The dealmaking environment is looking up for firms with cash to spend. Just ask the Gores Group.
The Westwood private equity firm, which has $2.9 billion of capital under management, has announced three separate deals in the past two weeks, highlighted by the Sept. 7 acquisition of the nation’s largest envelope maker. The investment firm, which was founded by billionaire Alec Gores, also confirmed that it expects to announce another deal this week.
The acquisitions follow a series of investments by local private equity firms, which dealmakers attribute to excess capital waiting on the sidelines, the return of leverage due to the availability of cheap financing, and a growing number of business owners looking to sell companies or assets.
“There’s no doubt that deal flow is picking up,” said Jordan Katz, a managing director with the Gores Group. “2009 was really a lost year for M&A. There’s this backlog of businesses that would have typically been sold in that time period that weren’t.”
Additionally, Katz said, with so many companies in bankruptcy today, private equity firms are finding plenty of value across a variety of industries. Last week, Gores Group announced that it acquired bankrupt National Envelope Corp., a Frisco, Texas-based envelope producer with annual sales of $600 million.
In a bankruptcy court auction, Gores Group bested another envelope maker and a private equity firm to pick up the company for $208 million, including the assumption of $57.7 million in debt, according to Bloomberg News.
Besides NEC, the Gores Group invested in fashion company J. Mendel Aug. 30 and jointly acquired CD distributor Alliance Entertainment on Sept. 1 with Beverly Hills private equity firm Platinum Equity. Terms of the deals were not disclosed.
The Alliance deal represents the first joint investment between the Gores Group and Platinum, which was founded by Tom Gores, Alec Gores’ brother.
In the past month, local firms have announced a number of acquisitions, including the $363 million purchase of Prospect Medical Holdings by West L.A.’s Leonard Green & Partners and the $139 million acquisition of Phoenix Technologies by El Segundo’s Marlin Equity Partners.
With low interest rates prompting a number of companies to issue inexpensive new debt, City National Bank last week announced the sale of $300 million in 10-year investment grade bonds.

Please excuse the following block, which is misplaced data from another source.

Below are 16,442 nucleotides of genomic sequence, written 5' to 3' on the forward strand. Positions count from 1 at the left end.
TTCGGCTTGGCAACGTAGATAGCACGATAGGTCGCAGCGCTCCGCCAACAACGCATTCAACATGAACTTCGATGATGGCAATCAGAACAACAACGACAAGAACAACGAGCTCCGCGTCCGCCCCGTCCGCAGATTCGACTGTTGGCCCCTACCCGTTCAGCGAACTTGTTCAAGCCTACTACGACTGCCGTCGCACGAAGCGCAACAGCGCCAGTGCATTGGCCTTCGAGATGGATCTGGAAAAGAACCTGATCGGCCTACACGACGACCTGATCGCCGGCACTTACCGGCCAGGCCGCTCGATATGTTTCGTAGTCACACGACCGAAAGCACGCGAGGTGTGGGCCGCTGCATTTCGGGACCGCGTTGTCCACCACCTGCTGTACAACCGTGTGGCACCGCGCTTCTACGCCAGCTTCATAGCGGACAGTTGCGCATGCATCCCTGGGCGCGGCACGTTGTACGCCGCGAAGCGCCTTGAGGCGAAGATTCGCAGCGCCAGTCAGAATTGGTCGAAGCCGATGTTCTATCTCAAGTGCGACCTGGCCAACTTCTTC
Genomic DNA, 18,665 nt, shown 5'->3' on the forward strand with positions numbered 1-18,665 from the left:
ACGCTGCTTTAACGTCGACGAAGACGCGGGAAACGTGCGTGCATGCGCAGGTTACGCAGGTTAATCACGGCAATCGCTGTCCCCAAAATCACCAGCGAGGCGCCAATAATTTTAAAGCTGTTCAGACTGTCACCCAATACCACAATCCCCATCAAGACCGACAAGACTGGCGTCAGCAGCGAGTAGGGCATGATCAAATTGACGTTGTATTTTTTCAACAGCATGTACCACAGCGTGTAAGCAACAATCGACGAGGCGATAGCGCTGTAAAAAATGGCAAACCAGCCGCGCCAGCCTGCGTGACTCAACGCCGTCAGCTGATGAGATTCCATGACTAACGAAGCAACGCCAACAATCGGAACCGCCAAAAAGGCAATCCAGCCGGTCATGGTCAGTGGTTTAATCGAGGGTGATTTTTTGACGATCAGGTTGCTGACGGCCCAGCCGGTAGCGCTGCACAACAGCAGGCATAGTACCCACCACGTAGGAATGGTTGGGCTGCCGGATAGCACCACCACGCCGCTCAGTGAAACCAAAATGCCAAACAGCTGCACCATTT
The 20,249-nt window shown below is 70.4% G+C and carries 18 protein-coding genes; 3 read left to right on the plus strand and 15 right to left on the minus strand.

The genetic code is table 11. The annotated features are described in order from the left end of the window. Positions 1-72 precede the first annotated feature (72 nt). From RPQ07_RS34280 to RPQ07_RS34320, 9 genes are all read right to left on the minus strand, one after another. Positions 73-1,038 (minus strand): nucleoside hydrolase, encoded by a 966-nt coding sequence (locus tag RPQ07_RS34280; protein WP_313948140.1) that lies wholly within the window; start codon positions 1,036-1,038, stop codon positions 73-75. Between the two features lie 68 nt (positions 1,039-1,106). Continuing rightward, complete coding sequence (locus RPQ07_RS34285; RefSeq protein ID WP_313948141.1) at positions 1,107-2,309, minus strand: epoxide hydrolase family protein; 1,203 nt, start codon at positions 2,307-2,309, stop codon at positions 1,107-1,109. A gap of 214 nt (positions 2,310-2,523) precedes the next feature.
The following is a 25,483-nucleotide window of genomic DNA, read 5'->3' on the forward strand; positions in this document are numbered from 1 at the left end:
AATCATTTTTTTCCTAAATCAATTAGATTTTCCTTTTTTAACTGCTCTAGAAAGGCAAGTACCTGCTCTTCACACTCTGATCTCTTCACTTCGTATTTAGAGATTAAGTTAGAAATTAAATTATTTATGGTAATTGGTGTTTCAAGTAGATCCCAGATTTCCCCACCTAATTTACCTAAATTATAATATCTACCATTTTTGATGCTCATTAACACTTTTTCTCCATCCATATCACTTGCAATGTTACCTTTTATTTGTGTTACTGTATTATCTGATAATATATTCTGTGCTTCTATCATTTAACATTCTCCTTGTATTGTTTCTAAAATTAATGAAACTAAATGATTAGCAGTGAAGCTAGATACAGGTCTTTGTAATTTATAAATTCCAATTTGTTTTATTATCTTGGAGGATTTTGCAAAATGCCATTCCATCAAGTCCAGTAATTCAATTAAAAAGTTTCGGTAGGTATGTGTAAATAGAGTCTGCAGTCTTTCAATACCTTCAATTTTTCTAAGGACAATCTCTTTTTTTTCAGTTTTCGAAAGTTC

The downtown L.A. bank, owned by City National Corp., intends to use the proceeds in part to redeem $250 million in trust-preferred securities issued late last year.
Under the recent financial reform legislation, trust-preferred securities – hybrid securities with characteristics of both subordinated debt and preferred stock – will no longer qualify as Tier 1 capital for banks with more than $15 billion in assets. Dallas-based Comerica Bank recently announced that it would redeem $500 million in trust-preferred securities.
City National, which has $20.9 billion in assets, said the senior notes carry an interest rate of 5.25 percent that will be paid semi-annually. The offering – led by J.P. Morgan Securities LLC and co-managed by Credit Suisse Securities LLC and UBS Securities LLC – is expected to close this week.
Goodbye, Bay Cities. Hello, Opus.
A team of investors led by investment banker Stephen Gordon has agreed to recapitalize the ailing Bay Cities National Bank in Redondo Beach. After the $460 million investment, which is subject to regulatory approval, the institution plans to change its name to Opus Bank.
Bay Cities, a five-branch bank founded in 1982, had finished the second quarter as the lowest capitalized bank headquartered in Los Angeles County, according to regulatory data. In the wake of soured investments in mortgage giants Fannie Mae and Freddie Mac, the institution reported a risk-based capital ratio of 5.2 percent – far below the 10 percent threshold considered well-capitalized.
Gordon, who has previously founded and sold a Southern California bank, said he hoped to expand Opus throughout the Western United States.
Bay Cities becomes the latest in a string of struggling L.A.-area banks to be saved with an infusion of capital. Among the institutions are Saehan Bank in Koreatown, which raised capital in a stock sale, and Professional Business Bank in Pasadena, which was acquired by a local competitor.
San Francisco banking giant Wells Fargo & Co. has named Tim Sloan chief administrative officer, a position reporting to the company’s chief executive. Sloan is based in the bank’s downtown L.A. office. … Mark Stone, senior managing director of the Gores Group, has been named chairman of radio programming provider Westwood One, where he will succeed founder Norman Pattiz. … First Foundation Advisors, a wealth management firm in Irvine, has hired Thomas Hulick as a managing director in its Pasadena office.
Staff reporter Richard Clough can be reached at firstname.lastname@example.org or at (323) 549-5225, ext. 251.
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